The values–in life and in business—that Morris says she learned from her father are “honesty, integrity, a willingness to take a risk, being fair, and trying to create a culture of creativity and accountability.”
While she has never done on-air work, Morris says, “I really love the relationship that gets created between a listener and the people behind the mic,” she says. “Radio is a very intimate and personal experience.”
Hubbard Radio has become big business in recent years, and the company has taken on major debt to finance its growth. “We assess debt and ability to repay,” says Moody’s Salas, adding that Hubbard Radio is “one of the top performers in our universe that we rate for radio.”
Salas, who has met with Morris and other Hubbard family members several times, says, “They have a very good track record of operating media assets and being prudent with leverage.” He notes that Hubbard Radio is reducing its debt level ahead of schedule. In 2011 and 2013, Hubbard Radio used $473.5 million in debt to partially fund its two big acquisitions, and Moody’s reports that debt was cut to $391.5 million by the middle of last year.
While the Bonneville transaction in 2011 allowed Hubbard Radio to enter four Top 30 markets, Morris recalls that she and her family members also considered buying Bonneville stations in Seattle and Phoenix.
“It became a question of price and how much each of us was willing to risk. We all gathered in a conference room, and not just the family, but the lawyers and financial advisors, key people who’d been involved in the diligence,” she says. “My dad took out a pen and paper and he went around the room and he asked everybody what they would be willing to pay for four or six markets. He added up both [columns of] numbers and he divided them by the number of people in the room, and that’s what we offered. It’s that scientific.”
Bonneville accepted the offer for four markets. But Hubbard Radio didn’t have to wait long to become radio owners in the Seattle and Phoenix markets because it did a deal with Sandusky Radio two years later.
Media consulting company BIA/Kelsey estimates that the Bonneville deal pushed Hubbard Radio’s annual revenue to about $200 million. It projected that the Sandusky properties would produce another $40 million a year.
In a company that has grown to 1,030 employees, Morris doesn’t get involved in hiring on-air talent anymore. She’s focused on the strategic direction of the national company.
Yet long-time Hubbard employees in St. Paul have watched her grow into her expanded leadership position.
Although Morris was raised in a prominent family, MyTalk’s Barghini says that she is someone who relates to working women who are constantly juggling competing demands. “She feels like an approachable friend, even though she is the woman with all the power,” Barghini adds.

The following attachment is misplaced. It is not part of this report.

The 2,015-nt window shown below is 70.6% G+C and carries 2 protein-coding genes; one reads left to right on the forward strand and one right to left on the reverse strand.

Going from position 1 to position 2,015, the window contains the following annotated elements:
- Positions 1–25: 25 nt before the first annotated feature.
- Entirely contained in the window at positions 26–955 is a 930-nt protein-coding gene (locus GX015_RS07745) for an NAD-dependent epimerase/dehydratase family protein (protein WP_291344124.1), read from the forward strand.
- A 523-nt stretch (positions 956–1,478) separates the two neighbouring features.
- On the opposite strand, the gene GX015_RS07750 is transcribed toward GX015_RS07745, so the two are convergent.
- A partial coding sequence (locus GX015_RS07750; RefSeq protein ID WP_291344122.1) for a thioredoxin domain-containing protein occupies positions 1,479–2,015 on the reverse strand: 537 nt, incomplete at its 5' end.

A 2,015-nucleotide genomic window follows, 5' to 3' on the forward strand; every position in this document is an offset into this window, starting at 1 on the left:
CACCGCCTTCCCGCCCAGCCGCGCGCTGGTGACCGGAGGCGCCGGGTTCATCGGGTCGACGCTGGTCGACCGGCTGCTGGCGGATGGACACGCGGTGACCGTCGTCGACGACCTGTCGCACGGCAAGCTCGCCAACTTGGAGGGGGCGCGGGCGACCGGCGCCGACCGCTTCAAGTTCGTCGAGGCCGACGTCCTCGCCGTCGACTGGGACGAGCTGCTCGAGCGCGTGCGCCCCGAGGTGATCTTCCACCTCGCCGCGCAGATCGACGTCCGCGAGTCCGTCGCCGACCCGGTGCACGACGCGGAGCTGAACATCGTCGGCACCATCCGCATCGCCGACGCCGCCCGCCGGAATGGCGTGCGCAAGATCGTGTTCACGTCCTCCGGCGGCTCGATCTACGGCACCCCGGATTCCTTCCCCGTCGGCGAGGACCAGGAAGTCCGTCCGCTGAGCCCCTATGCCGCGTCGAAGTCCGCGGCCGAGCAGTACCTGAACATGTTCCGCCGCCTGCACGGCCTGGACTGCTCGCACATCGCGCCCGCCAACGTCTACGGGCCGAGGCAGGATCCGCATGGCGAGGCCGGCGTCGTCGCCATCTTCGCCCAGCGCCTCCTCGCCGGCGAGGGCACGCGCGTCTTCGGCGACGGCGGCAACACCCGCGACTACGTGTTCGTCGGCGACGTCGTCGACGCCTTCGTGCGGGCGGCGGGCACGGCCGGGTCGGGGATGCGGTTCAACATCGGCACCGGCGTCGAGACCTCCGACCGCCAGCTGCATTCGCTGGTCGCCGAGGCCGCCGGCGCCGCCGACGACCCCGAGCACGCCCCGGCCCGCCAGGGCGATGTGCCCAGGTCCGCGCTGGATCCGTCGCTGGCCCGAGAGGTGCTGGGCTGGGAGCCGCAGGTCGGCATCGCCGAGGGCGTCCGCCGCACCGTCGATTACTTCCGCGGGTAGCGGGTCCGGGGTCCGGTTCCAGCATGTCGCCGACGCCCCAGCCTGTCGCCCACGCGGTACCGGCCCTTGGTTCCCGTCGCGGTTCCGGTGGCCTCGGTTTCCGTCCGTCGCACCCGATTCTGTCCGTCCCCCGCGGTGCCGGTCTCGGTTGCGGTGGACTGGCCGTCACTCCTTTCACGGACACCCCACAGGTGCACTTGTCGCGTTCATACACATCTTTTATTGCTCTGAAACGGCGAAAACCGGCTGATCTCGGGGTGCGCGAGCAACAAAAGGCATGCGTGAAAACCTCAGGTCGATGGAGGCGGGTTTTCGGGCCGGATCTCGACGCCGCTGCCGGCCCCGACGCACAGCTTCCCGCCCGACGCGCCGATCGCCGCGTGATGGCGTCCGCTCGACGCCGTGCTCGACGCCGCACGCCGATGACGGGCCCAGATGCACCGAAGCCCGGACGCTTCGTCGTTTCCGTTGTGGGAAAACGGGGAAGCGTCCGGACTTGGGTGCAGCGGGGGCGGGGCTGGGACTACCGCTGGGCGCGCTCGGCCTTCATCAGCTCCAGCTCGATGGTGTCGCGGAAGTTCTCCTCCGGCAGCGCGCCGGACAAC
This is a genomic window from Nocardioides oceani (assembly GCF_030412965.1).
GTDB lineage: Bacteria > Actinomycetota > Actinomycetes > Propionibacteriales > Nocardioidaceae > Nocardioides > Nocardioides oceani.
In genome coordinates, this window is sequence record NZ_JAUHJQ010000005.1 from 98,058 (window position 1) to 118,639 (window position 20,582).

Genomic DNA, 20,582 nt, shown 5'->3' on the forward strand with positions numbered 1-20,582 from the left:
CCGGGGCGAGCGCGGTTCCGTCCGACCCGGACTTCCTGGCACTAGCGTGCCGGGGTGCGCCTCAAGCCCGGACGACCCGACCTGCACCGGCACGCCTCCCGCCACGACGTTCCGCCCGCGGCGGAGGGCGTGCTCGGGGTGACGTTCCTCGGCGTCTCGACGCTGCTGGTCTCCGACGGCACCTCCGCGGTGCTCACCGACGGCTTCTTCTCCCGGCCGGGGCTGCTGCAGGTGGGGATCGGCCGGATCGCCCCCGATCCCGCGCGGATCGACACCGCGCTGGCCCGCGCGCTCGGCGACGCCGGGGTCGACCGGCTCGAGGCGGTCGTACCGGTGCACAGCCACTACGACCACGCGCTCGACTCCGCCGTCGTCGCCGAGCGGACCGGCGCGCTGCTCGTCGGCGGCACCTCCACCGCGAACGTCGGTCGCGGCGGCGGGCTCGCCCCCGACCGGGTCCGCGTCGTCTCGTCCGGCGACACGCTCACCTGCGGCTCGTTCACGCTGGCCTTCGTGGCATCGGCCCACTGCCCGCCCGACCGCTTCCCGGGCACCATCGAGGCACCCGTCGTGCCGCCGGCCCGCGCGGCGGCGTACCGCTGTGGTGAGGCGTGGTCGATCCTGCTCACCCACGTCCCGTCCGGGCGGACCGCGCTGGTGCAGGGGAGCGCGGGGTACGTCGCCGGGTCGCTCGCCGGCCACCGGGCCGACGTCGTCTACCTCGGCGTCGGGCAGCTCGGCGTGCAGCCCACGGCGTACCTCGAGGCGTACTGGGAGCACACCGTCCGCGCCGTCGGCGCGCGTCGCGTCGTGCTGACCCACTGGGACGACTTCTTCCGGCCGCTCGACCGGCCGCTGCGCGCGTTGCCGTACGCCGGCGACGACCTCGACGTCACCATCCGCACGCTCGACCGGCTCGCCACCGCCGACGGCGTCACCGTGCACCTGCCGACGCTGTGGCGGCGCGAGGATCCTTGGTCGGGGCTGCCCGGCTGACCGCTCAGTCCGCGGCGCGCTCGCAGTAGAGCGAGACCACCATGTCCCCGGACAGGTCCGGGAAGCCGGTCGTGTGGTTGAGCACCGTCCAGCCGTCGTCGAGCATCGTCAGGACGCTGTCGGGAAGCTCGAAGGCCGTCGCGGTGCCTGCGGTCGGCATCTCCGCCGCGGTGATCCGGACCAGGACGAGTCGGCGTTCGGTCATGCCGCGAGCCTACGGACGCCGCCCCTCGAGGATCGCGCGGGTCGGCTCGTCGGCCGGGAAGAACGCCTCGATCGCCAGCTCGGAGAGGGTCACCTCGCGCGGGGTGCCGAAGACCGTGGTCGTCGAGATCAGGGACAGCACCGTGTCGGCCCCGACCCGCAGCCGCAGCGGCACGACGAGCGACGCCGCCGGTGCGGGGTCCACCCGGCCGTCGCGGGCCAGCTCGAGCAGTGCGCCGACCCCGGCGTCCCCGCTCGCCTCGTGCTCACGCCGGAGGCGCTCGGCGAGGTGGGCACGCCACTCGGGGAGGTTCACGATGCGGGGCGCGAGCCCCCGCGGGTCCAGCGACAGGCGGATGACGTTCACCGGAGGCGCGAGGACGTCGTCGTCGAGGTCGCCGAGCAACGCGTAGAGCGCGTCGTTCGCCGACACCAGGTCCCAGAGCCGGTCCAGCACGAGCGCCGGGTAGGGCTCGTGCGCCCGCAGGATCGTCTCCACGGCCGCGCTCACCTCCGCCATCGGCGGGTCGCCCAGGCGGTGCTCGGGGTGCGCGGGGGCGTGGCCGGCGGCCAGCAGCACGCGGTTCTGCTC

One element of that power is owning WTOP-FM in Washington, D.C., which is the top revenue-producer in the United States. BIA/Kelsey estimates WTOP took in $63.5 million in revenue in 2013. Moody’s highlighted that more than 35 percent of Hubbard Radio’s revenue comes from WTOP, a news and talk station, and WTMX-FM in Chicago, an adult-contemporary station.
“WTOP is morphing into a digital media company by providing access to its audience in many different ways beyond over-the-air,” Mark Fratrik, BIA/Kelsey economist, says in a written statement. “Their approach is serving them well.”
In its August 2014 report, Moody’s noted that Hubbard revenues were declining in the early months of the year “due largely to soft ad demand in the Chicago market, which saw radio revenue drop mid-single digit percentages compared to the same period in 2013.” Morris acknowledges that the Chicago advertising market has been tough. “We are challenged by Chicago,” Morris says. “Everybody in the Chicago market is, but those things are cyclical. Markets and regions go up and down.”
Fred Jacobs, who founded the Jacobs Media firm that provides consulting services to rock stations, says, “Local is what got radio to the dance when television proliferated in the ’50s, and it’s the secret sauce today.”
He’s advising Hubbard Radio on programming in the Chicago and Phoenix markets. “Strong digital initiatives and development are the keys to growing radio brands,” Jacobs says. “Ginny has a great touch, strong radio roots and a firm understanding of what it’s going to take to keep Hubbard [Radio] ahead of the curve.”
Public school, hard work
Morris is the third generation of Hubbards to lead a broadcasting business. Her grandfather did radio broadcasts of dance bands that performed at the old Marigold Ballroom in Minneapolis. He also got involved in the aviation business and sent his son, Stan, to a private school, St. Paul Academy.
More than 65 years later, Stan Hubbard recollects his SPA experience: “We were made to feel that we were better than others, and I thought we were. But I had a lot of fun in school. My dad was called by the headmaster to come to meet in school when I was in the middle of eighth grade.”
Young Stanley was booted from SPA because he says he wasn’t learning much. “I got kicked out of there and the University [of Minnesota], too. I got back into the university and graduated,” Hubbard says.
Though he completed high school at Breck, another private school, Stan and Karen Hubbard decided to send their five children to public schools in Stillwater. Hubbard wanted his children to “mix with everybody, not just kids of well-to-do parents.”